Saturday, July 18, 2009

Liturgical abuses: Pottery Chalices

Taking a (sadly) rare break from engaging in pointless arguments with Catholic Traditionalists, James Preece has put a very interesting post about the attitude of Bishop Terrence Drainey of Middlesbrough to pottery chalices (and ciboria, pattens etc.). As he points out, they are forbidden - illicit, ruled out, contrary to the laws of the Church, you get it? - by Redemptoris Sacramentum.

Reprobated, therefore, is any practice of using for the celebration of Mass common vessels, or others lacking in quality, or devoid of all artistic merit or which are mere containers, as also other vessels made from glass, earthenware, clay, or other materials that break easily. This norm is to be applied even as regards metals and other materials that easily rust or deteriorate.

[Redemptionis Sacramentum 117]

But here they are, being used by the Bishop himself. Note the clingfilm over them. A nice touch that. Presumably it is felt to be necessary because these ghastly objects are liable to fall over.
James points out that Bishop Drainey has actually criticised a parish for using them, but continues to use them himself. As Our Lord said,"The teachers of the law (the scribes) and the Pharisees sit in Moses' seat. So, you must obey them and do everything they tell you. But do not do what they do, for they do not practice what they preach" (Matt. 23:2-3)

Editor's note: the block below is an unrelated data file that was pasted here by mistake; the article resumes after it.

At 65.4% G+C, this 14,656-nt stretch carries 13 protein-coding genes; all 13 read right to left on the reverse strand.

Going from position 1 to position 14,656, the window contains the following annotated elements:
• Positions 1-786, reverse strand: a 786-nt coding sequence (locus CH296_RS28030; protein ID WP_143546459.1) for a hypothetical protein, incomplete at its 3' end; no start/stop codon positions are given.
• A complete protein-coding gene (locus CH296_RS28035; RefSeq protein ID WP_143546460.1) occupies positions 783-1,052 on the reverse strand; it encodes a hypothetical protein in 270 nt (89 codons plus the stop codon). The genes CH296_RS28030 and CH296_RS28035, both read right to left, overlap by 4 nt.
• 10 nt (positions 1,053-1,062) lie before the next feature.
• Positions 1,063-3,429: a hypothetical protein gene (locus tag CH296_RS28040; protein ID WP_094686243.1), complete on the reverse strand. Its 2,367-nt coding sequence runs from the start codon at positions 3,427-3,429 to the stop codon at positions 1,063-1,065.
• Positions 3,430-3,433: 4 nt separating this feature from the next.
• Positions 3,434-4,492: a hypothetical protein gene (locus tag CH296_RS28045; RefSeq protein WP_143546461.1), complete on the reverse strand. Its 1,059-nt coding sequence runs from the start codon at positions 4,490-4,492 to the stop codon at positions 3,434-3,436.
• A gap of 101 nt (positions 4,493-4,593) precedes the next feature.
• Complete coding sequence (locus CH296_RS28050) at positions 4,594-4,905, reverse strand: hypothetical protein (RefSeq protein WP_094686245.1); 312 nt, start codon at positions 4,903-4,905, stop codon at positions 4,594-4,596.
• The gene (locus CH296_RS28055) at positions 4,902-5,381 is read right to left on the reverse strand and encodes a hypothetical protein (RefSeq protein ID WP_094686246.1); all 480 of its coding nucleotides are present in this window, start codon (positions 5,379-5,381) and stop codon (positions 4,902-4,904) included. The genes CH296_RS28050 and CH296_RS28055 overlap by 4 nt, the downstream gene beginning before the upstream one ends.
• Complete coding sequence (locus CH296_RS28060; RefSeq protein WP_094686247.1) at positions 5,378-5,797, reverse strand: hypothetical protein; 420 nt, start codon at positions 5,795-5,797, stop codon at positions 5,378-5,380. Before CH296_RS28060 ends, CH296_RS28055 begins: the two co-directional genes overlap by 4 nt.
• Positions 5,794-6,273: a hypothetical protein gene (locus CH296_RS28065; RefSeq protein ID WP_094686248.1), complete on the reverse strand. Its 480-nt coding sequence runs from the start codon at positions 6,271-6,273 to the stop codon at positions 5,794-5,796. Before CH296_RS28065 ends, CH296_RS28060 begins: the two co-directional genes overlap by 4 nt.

JamesP said...

I'm pretty sure the cling film is because it was raining and it was an outdoor Mass.

As for my pointless arguments with Catholic traditionalists... I have to say, at least they argue back. Good on them, hopefully I will learn something.

Hercules said...

That's interesting about the clingfilm. But the chalices don't have it - perhaps his lordship didn't think that a bit of rain in the Precious Blood mattered.

As for the arguments with Trads... This blog has made quite a speciality of criticising fellow Catholics, but we have never sought to imply some kind of infidelity to the Church on the basis of a single, isolated quotation. These things require care and restraint.

But please keep up the good work!

Don Johnstone said...

In the scale of things, is this really such a big deal? The use of earthware such as this is understandable, many feel that using authentic pottery similar to that used by our Lord at the Last Supper brings us even closer to the Christ. In addtion to this, using familiar domestic, objects does not lessen the Mass but instead helps sanctify or normal meals at home thus bringing Christ into the whole of our lives. As oppossed to such rigid traditionalism which seeks to put Christ away trapped, only in the tabernacle, kept inside the church so you can’t bring Christ’s merciful judgment to your daily affairs.
You see this as letting in modernity, but that is not the case, it is part some peoples quest to become more holy.